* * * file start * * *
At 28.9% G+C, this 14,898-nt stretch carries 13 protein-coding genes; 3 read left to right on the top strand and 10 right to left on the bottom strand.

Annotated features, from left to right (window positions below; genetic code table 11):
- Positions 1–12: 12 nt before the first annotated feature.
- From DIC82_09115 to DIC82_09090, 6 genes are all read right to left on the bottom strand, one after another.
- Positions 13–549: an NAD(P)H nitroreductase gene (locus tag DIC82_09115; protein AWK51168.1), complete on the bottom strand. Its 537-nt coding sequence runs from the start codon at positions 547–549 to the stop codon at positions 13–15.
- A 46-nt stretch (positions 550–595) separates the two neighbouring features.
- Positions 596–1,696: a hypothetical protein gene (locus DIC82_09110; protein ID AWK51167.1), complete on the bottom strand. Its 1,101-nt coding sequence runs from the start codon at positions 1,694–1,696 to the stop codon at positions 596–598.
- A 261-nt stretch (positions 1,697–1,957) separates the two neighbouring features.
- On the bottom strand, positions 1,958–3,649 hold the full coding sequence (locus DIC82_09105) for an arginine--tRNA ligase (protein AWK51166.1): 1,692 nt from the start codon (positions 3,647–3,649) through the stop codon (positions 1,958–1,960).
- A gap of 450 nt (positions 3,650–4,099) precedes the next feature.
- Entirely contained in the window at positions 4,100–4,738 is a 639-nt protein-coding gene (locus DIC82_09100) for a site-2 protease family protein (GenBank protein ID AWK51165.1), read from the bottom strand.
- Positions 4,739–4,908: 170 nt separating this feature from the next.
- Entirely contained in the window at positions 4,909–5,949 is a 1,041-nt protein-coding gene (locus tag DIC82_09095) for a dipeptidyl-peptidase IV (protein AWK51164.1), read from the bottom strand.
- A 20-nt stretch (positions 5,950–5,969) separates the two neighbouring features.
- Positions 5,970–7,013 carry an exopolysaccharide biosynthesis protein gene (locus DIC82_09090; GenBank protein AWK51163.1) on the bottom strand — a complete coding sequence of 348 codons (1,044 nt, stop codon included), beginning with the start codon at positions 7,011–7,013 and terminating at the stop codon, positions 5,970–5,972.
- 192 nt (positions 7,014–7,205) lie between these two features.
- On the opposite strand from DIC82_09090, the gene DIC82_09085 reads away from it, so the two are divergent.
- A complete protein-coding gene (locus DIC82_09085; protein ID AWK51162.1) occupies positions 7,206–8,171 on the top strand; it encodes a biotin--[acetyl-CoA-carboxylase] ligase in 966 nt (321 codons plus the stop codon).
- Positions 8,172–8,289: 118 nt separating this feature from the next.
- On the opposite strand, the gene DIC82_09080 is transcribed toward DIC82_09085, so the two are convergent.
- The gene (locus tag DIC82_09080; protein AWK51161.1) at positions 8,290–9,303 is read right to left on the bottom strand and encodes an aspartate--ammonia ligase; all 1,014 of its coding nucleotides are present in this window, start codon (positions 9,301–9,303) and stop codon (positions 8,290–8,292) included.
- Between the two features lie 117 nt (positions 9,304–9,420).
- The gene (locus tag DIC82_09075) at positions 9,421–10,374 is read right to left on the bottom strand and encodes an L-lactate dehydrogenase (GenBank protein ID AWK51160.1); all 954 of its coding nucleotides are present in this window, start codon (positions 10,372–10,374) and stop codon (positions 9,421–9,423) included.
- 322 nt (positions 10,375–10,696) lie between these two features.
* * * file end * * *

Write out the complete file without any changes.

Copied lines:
At 28.9% G+C, this 14,898-nt stretch carries 13 protein-coding genes; 3 read left to right on the top strand and 10 right to left on the bottom strand.

Annotated features, from left to right (window positions below; genetic code table 11):
- Positions 1–12: 12 nt before the first annotated feature.
- From DIC82_09115 to DIC82_09090, 6 genes are all read right to left on the bottom strand, one after another.
- Positions 13–549: an NAD(P)H nitroreductase gene (locus tag DIC82_09115; protein AWK51168.1), complete on the bottom strand. Its 537-nt coding sequence runs from the start codon at positions 547–549 to the stop codon at positions 13–15.
- A 46-nt stretch (positions 550–595) separates the two neighbouring features.
- Positions 596–1,696: a hypothetical protein gene (locus DIC82_09110; protein ID AWK51167.1), complete on the bottom strand. Its 1,101-nt coding sequence runs from the start codon at positions 1,694–1,696 to the stop codon at positions 596–598.
- A 261-nt stretch (positions 1,697–1,957) separates the two neighbouring features.
- On the bottom strand, positions 1,958–3,649 hold the full coding sequence (locus DIC82_09105) for an arginine--tRNA ligase (protein AWK51166.1): 1,692 nt from the start codon (positions 3,647–3,649) through the stop codon (positions 1,958–1,960).
- A gap of 450 nt (positions 3,650–4,099) precedes the next feature.
- Entirely contained in the window at positions 4,100–4,738 is a 639-nt protein-coding gene (locus DIC82_09100) for a site-2 protease family protein (GenBank protein ID AWK51165.1), read from the bottom strand.
- Positions 4,739–4,908: 170 nt separating this feature from the next.
- Entirely contained in the window at positions 4,909–5,949 is a 1,041-nt protein-coding gene (locus tag DIC82_09095) for a dipeptidyl-peptidase IV (protein AWK51164.1), read from the bottom strand.
- A 20-nt stretch (positions 5,950–5,969) separates the two neighbouring features.
- Positions 5,970–7,013 carry an exopolysaccharide biosynthesis protein gene (locus DIC82_09090; GenBank protein AWK51163.1) on the bottom strand — a complete coding sequence of 348 codons (1,044 nt, stop codon included), beginning with the start codon at positions 7,011–7,013 and terminating at the stop codon, positions 5,970–5,972.
- 192 nt (positions 7,014–7,205) lie between these two features.
- On the opposite strand from DIC82_09090, the gene DIC82_09085 reads away from it, so the two are divergent.
- A complete protein-coding gene (locus DIC82_09085; protein ID AWK51162.1) occupies positions 7,206–8,171 on the top strand; it encodes a biotin--[acetyl-CoA-carboxylase] ligase in 966 nt (321 codons plus the stop codon).
- Positions 8,172–8,289: 118 nt separating this feature from the next.
- On the opposite strand, the gene DIC82_09080 is transcribed toward DIC82_09085, so the two are convergent.
- The gene (locus tag DIC82_09080; protein AWK51161.1) at positions 8,290–9,303 is read right to left on the bottom strand and encodes an aspartate--ammonia ligase; all 1,014 of its coding nucleotides are present in this window, start codon (positions 9,301–9,303) and stop codon (positions 8,290–8,292) included.
- Between the two features lie 117 nt (positions 9,304–9,420).
- The gene (locus tag DIC82_09075) at positions 9,421–10,374 is read right to left on the bottom strand and encodes an L-lactate dehydrogenase (GenBank protein ID AWK51160.1); all 954 of its coding nucleotides are present in this window, start codon (positions 10,372–10,374) and stop codon (positions 9,421–9,423) included.
- 322 nt (positions 10,375–10,696) lie between these two features.